Reviews for Night Fairy


Booklist Reviews 2010 January #1
*Starred Review* A bat mistakes Flory, a young fairy, for a moth and crunches up her wings. Falling into a beautiful garden, she lands in a cherry tree and makes her home there. As egocentric as any young child, Flory is sensitive mostly to her own needs and emotions until a series of experiences challenge her assumptions and awaken new feelings within her. When she finds a hummingbird trapped in a spider's web, she resolves to save the bird, but the task becomes increasingly complex and dangerous. Flory must call on cunning and magic as well as her strength and courage to get the job done. Known for her versatility, Newbery-winner Schlitz writes with strength of vision and delicate precision of word choice. A far cry from the conventionally sweet, whimsical stories about diminutive fairies, this tale begins with violence and ends with redemption. In between is an imaginative adventure story in a familiar, yet exotic landscape. English illustrator Angela Barrett contributes 10 small pictures at chapter heads, a dozen colorful full-page paintings, and a double-page spread. Beautifully composed, the artwork combines subtle use of color with a keen observation of nature that's reminiscent of Beatrix Potter's work. This finely crafted and unusually dynamic fairy story is a natural for reading aloud. Copyright 2010 Booklist Reviews.

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Horn Book Guide Reviews 2010 Fall
After nearly being eaten by a bat and left flightless, young night fairy Flora vows to become a day fairy and avoid bats altogether. Schlitz explores Flora's moral development, magical spells, and cleverness as she learns to wield a dagger, sting predators with her mind, and make friends with squirrels and hummingbirds. Minpins and Stellaluna fans will enjoy Flora's wit and derring-do. Copyright 2010 Horn Book Guide Reviews.

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Horn Book Magazine Reviews 2010 #2
Flora, a very young night fairy, is nearly eaten by a hungry bat and is left flightless and with an understandable hatred for all things chiropteran. Making her home in an abandoned wren house, she vows to become a day fairy and thus avoid bats altogether. She loves the beautiful flying creatures of the day even if her skin longs for the night air and her eyes are burned by the sun. Schlitz explores Flora's moral development, magical spells, and cleverness as she learns to wield a dagger with a vengeance, sting predators with her mind, and make friends with squirrels and hummingbirds. The delicious realization that the "giantess's" world is really our own is satisfying, especially the humorous descriptions of squirrel behavior at bird feeders. At times, the world being built here seems a tad arbitrary -- why does Flora have magical ability to keep herself warm but no ability to fend off hunger? Still, when all is revealed to our maturing heroine and forgiveness is extended to the bat world, young readers and listeners will sigh with relief. Fans of Dahl's Minpins, Huygen's Gnomes, and Cannon's Stellaluna will enjoy Flora's wit and derring-do and will, no doubt, spend countless hours imagining new adventures for her in their backyard fairy houses. Copyright 2010 Horn Book Magazine Reviews.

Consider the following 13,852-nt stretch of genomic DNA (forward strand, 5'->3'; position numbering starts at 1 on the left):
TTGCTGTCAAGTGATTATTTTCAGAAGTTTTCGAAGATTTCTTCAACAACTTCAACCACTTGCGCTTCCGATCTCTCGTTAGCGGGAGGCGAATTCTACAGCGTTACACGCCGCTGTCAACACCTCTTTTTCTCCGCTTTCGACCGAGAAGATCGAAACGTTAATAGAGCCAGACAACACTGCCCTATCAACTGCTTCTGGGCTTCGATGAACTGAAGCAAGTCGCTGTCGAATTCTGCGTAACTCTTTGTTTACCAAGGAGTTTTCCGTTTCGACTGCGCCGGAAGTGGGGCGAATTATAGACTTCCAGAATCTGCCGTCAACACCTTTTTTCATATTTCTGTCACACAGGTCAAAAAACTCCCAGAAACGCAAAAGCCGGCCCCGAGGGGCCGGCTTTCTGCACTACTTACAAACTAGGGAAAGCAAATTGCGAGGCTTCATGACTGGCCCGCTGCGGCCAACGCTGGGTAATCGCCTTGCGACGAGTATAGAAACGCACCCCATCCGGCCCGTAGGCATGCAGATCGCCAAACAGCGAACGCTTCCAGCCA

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Publishers Weekly Reviews 2010 January #1

All is not well in fairyland, at least for Flory, a young night fairy whose wings were broken during an encounter with a bat. Feeling vulnerable when unable to fly, Flory finds shelter in a wren house and decides to become a day fairy despite her nocturnal bent ("She soon found that her body did not like the day. Her skin liked to be cool and moist, not hot and dry"). In this whimsical and cozy tale, Newbery Medalist Schlitz (Good Masters! Sweet Ladies! Voices from a Medieval Village) explores what it's like for a tiny winged creature to be grounded. Readers will delight in Flory's resourcefulness in finding food, clothing, and a new form of transportation (on the back of a squirrel), and identify with her brash, childlike personality ("I hate, hate, hate bats, and I'm always going to hate them"), which softens as she grows compassionate and makes friends. Culminating with Flory's brave act of saving a hummingbird caught in a spider's web, this story reveals how handicaps can be overcome through quick thinking and determination. Full-color art not seen by PW. Ages 7-11. (Feb.)

[Page 47]. Copyright 2010 Reed Business Information.

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School Library Journal Reviews 2010 April

Gr 1-4--Flory is a night fairy who is still becoming accustomed to her beautiful mothlike wings when a run-in with a bat drops her into a strange garden unable to fly. She is forced to learn to survive in the daylight and takes up residence in a birdhouse in a Giantess's garden. Flory, no taller than an acorn, struggles at first with squirrels, hummingbirds, spiders, and other creatures that do not look at the world the same way she does. She quickly learns that kindness, compassion, generosity, and bravery can help her to make much-needed friends. Written in short chapters, this beautifully crafted tale works equally well as a read-aloud or as independent reading. Barrett's full-color watercolor illustrations add depth and perspective to the story. Detailed and drawn to scale, they give readers a sense of just how tiny Flory is compared to the other animals. Children will enjoy looking at this garden from the perspective of the tiny but resilient protagonist. Sure to be a favorite among girls who love fairies.--Sarah Polace, Cuyahoga County Public Library, Parma, OH

[Page 139]. Copyright 2008 Reed Business Information.

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